According to Facebook’s Q3 2019 report, 1.59 billion people use Facebook every day. Think about that for a minute. That’s roughly 23% of the global population available to advertise to every day. The possibilities for your brand are endless. However, just because these users visit the site doesn’t mean you can – or should – reach all of them. Many brands will complain about Facebook ads not converting as optimally as they expected.
If that resonates with you, here’s a guide detailing mistakes people do with Facebook ads and how you can fix them for better results.
1. Lack of a Clear Campaign Objective
Facebook ad objectives are essential as they direct the tactics you will take to execute a campaign. If you aren’t generating as many clicks as you’d wish, then maybe your objective is to blame.
The ad-group settings in the Ads Manager are where you specify your objectives. If you select an objective that does not line up with your targeted audience, your campaign won’t gain traction. There can only be one objective per Facebook ad campaign if you’re to generate optimal results.
For example, let’s imagine you are a soap brand rolling out a new product. Do you orient your Facebook ad for reach or traffic? Do you know the difference?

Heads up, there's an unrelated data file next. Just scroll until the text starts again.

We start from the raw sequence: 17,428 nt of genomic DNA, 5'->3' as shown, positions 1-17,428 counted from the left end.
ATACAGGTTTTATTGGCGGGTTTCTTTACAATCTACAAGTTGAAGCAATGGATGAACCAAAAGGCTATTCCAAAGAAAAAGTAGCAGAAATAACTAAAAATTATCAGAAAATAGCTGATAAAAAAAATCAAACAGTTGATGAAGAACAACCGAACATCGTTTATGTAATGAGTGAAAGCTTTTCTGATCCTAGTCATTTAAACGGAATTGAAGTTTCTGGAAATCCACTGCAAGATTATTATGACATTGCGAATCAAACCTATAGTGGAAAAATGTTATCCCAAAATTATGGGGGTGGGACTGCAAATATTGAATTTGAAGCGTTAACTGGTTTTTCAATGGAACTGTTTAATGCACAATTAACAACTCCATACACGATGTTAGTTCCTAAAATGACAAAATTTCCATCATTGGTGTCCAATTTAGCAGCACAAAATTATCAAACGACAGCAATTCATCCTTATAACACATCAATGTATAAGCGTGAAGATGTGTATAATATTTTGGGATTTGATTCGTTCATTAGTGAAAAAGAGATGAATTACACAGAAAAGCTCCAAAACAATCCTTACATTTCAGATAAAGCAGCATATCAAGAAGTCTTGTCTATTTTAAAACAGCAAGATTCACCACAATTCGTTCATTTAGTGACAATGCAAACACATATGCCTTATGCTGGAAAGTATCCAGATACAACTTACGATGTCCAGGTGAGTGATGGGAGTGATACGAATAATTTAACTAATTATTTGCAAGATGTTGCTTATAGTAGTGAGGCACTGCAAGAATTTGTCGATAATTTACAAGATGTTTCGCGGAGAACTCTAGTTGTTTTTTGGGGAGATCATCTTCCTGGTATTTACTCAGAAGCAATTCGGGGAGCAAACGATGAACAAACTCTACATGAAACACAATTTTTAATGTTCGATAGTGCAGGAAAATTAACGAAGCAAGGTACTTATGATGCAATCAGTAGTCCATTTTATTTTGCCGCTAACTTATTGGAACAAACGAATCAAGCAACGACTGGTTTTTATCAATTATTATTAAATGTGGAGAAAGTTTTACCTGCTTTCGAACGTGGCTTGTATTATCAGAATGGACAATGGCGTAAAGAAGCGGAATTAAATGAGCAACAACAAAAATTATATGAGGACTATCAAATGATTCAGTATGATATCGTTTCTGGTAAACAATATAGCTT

If you want to tell potential consumers why your new soap is a better option, then your objective should be reach. However, if you want your Facebook ad to result in sales, then your objective should be traffic.
You have to understand where your target audience lies in the buying journey if you are to pick the right objective. Doing so will ensure you generate better engagement, which has higher odds of delivering more of the results you need.
2. Not Understanding Your Audience
Facebook ads hold great promise for your business. But that potential can only be realized if you target the right audience. When the wrong people see your ad, it will be a dud.
For example, if you are a car repair business and your Facebook ad targets new car buyers, you won’t get as many clicks. Why? That audience is looking for another car, not someone to fix the car they may or may not have.
When setting your ad up, it may be tempting to opt for a broad target market. The issue with that is you’ll likely end up showing your ads to many people who are not interested in it.
A better way to approach this is to define your audience at a more granular level.
For example, if you have several physical locations, running Facebook ads that target the geographical locations near your business is wiser. The chances that you will present your ad to a lead that can actually visit your business are higher.
Another vital way to refine your ad targeting for better results is through age and gender. Such a lens ensures your Facebook ad gets seen by an audience that has a higher probability of being interested in your offering.
In terms of the target audience size, a rule of thumb is to go for 500,000 to 1 million people. At that level, you have a better ad view to budget distribution balance.